Wednesday, May 5, 2010
Memphis in May-be
A Southern writer once said that a lucrative career is available in explaining the South to outsiders. Well I'm not able to do that, cause I don't understand the South either. But a lot of interesting things happen around here, and I can write what I see.
Every year since medieval times probably, first weekend in May is the Memphis Music Fest, a massive three day outdoor venue for selling beer to the underaged. Oh yeah, and they have music too. One thing all Memphis area residents agree on about the first weekend in May; it's gonna rain.
Not just a misty, refreshing romantic 'April in Paris' kind of rain either. Southern river towns don't do anything tepidly. It's going to rain buckets, car wash on steroids kind of rain.
I keep forgetting to talk about the music! The lineup is comprised of a few currently hot bands, a lot of not quite there yet bands, and a healthy sprinkling from the 'Is he still alive?' category. Nobody cares much about the music though. They come because it's a big wet tee shirt contest where teens can get a beer or ten.
This year was no different, and it was. The rain started Friday evening, rolling across in hard waves, spaced out every thirty minutes or hour. Saturday was no different. Now Saturday night, it got serious. Yeah, right about here I fold in WW2...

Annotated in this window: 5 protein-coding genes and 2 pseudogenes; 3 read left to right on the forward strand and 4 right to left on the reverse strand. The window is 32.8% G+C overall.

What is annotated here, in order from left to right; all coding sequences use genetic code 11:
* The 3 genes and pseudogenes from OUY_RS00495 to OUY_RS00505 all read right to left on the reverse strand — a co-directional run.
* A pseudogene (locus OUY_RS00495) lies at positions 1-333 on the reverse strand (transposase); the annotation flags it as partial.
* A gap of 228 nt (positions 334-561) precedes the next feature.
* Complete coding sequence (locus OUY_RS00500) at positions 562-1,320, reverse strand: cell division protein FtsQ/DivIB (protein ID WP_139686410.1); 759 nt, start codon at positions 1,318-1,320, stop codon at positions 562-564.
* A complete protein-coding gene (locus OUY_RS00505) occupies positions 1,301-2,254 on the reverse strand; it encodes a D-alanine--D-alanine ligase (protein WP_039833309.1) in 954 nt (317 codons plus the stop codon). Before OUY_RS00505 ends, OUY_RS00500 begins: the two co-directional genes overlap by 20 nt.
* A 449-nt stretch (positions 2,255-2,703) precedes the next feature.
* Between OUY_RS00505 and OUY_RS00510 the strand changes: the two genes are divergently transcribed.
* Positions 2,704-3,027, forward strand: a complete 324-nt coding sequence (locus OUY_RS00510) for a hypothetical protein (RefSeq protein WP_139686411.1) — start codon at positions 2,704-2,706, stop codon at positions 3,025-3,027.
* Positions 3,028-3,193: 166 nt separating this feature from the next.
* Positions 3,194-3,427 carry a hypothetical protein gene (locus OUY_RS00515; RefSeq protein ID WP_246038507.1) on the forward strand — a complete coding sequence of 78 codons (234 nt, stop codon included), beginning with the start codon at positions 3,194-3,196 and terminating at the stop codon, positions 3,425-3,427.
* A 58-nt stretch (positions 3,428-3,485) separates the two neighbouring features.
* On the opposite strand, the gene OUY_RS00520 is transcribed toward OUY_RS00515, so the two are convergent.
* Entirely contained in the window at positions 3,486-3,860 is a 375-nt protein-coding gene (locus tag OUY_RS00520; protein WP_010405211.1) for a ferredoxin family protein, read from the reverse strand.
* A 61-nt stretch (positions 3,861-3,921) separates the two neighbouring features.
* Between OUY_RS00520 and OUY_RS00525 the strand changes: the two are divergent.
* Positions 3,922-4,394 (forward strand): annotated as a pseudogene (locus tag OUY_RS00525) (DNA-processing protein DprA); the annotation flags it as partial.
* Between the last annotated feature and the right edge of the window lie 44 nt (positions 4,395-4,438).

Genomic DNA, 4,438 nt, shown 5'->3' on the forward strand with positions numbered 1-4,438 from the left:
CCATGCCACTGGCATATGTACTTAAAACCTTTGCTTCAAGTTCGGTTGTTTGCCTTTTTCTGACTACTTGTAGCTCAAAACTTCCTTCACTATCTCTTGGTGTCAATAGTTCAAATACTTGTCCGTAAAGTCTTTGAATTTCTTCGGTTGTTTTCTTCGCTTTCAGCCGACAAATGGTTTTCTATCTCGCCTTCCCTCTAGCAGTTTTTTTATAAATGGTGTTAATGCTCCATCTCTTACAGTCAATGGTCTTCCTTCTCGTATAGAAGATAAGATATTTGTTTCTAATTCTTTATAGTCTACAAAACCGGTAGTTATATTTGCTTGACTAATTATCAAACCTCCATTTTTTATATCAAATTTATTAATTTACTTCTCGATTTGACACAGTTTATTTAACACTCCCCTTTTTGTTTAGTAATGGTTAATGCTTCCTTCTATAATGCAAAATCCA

Before radar, Southerners had to look at the sky and use their intuition about seeking shelter. Lots of times that didn't work, because killing storms can arrive without a warmup band, anytime they wish. Then came a terrible war in which untold millions lost their lives, and we got radar.
Radar said it was very likely tornados would be making an unscheduled appearance at the Memphis Music Fest. An unprecedented thing was done; the plug was pulled on the show and all the revellers were ordered to leave immediately.
Hmmm... I wonder where thousands of young folks go when they're too drunk to go home. I'll have to think about that later.
And in a 250 mile radius around the Memphis riverfront, as that drama was taking place, people were losing their homes, businesses and lives. Storms and flash floods killed people in their sleep and killed people trying to escape. Sometimes radar isn't much help at all. So that's a thing I know about the South. Death and destruction can come swiftly; it's always been like that. In some way, that fact informs Southern culture.